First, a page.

Japan government help manufacturer move from China to ASEAN
The Japanese government will launch a subsidy program to encourage Japanese manufacturers to transfer their overseas production bases from mainland China to the ASEAN region (ASEAN) because the COVID-19 pandemic has greatly disrupted the supply chain and exposed heavy dependence on China The problem of mainland production.
The Japan Times reported on May 5 that this 23.5 billion yen (220 million US dollars) subsidy program has been included in the Japanese government’s emergency economic stimulus plan. The plan is used to alleviate the declining economy. It will financially support Japanese companies to study the possibility of relocating to Southeast Asian countries, build factories and supporting facilities, and ultimately realize the diversification of the supply chain.
After the outbreak of the Chinese Communist virus plague in Wuhan, China at the end of last year, many Japanese automakers and other manufacturers were unable to obtain enough parts from mainland China and stopped production. An official from the Ministry of Economy, Trade, and Industry of Japan said: "Even before the outbreak of the plague, Japanese companies are increasingly inclined to establish production bases in Southeast Asia." "The (subsidy program) will also help our country build a more friendly relationship with ASEAN countries. "
In order to avoid the various risks associated with heavy reliance on production in mainland China, such as anti-Japanese demonstrations in China, rising wages, and tariff wars with the United States, Japanese companies have begun trying to establish another set of spare parts supply in ASEAN countries chain. ASEAN members include Brunei, Cambodia, Indonesia, Laos, Malaysia, Myanmar, the Philippines, Singapore, Thailand, and Vietnam.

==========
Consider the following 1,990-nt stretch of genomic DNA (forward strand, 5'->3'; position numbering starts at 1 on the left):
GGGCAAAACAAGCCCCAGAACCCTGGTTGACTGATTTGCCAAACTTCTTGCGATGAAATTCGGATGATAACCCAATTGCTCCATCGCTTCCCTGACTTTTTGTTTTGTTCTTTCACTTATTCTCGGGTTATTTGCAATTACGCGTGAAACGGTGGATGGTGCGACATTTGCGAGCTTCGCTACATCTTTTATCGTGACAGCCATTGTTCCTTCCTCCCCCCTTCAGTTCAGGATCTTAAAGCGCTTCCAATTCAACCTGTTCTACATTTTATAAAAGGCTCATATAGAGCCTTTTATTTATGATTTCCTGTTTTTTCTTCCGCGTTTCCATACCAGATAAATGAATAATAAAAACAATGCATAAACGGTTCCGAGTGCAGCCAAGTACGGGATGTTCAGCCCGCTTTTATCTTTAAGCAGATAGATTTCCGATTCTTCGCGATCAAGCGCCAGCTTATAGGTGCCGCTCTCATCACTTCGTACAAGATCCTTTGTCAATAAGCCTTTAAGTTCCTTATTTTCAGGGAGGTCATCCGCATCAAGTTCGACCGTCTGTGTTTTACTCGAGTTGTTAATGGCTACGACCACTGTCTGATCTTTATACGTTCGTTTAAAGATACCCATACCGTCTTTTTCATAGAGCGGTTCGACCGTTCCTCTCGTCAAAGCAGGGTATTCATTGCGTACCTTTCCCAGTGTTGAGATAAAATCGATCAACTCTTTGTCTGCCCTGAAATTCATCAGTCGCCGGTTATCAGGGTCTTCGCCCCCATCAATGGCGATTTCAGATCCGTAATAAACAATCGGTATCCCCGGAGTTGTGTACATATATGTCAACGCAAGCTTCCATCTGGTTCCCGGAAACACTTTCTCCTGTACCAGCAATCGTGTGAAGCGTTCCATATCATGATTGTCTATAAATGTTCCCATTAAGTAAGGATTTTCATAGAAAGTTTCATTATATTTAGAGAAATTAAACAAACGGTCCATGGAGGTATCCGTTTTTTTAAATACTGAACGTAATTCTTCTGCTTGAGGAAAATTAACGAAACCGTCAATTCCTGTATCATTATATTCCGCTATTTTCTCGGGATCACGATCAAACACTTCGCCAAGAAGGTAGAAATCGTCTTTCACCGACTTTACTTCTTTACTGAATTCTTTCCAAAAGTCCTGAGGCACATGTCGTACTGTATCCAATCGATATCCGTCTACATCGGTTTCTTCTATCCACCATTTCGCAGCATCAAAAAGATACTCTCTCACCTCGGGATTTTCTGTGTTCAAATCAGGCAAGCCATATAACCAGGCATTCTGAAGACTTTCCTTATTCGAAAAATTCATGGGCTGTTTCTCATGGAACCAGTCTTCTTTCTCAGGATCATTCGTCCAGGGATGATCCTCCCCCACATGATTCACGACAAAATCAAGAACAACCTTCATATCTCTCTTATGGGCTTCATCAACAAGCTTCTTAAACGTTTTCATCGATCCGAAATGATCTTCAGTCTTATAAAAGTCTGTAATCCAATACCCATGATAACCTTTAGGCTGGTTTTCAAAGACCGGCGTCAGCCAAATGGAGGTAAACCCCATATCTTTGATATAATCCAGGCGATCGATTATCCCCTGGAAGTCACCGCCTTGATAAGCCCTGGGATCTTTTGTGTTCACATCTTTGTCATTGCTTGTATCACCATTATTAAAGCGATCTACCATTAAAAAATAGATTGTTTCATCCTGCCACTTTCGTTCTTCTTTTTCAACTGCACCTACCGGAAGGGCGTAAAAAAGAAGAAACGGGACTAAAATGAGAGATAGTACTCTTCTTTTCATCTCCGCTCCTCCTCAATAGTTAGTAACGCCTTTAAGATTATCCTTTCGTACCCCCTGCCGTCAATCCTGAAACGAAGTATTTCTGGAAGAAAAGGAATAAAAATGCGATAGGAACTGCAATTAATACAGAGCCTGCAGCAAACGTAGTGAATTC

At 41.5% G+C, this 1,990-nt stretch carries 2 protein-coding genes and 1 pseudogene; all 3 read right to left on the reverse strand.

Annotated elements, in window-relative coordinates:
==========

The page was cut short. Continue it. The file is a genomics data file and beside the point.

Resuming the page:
In order to strengthen the stability and security of the supply chain, the Japanese government will also spend 220 billion yen to promote domestic production and produce products imported in large quantities from some foreign regions. Incentives also include funding Japanese companies to move their overseas production bases back to China. The plan will also target manufacturers of products that are essential for the Japanese to "live a healthy life" during the outbreak, including masks and alcohol disinfectants. You can get subsidies when you open a new factory in Japan or increase its existing production capacity in Japan.
The Ministry of Economy, Trade, and Industry stated that for large companies that produce "essential" products, these subsidies can account for up to two-thirds of investment, while for small and medium-sized enterprises, subsidies can account for up to three-quarters of investment.
According to data from the Japan Hygiene Products Industry Association, in 2018, about 80% of masks in Japan were imported, mainly from China. Since the outbreak of the Chinese Communist virus plague, such masks have become scarce, prompting Prime Minister Shinzo Abe to launch a plan to distribute masks in the country. The expenditure of the two subsidy programs has been included in the 25.69 trillion yen bailout budget for the fiscal year 2020, which was approved by the Japanese Diet.
According to trade data from the Ministry of Finance of Japan, auto parts from China accounted for 36.9% of Japan's total auto parts imports in 2019, and telephones accounted for 85.5% of Japan's total imports. In the long run, subsidy programs are "reasonable to a certain extent," because they will encourage Japanese manufacturers to balance production better than Japan, China, and ASEAN countries.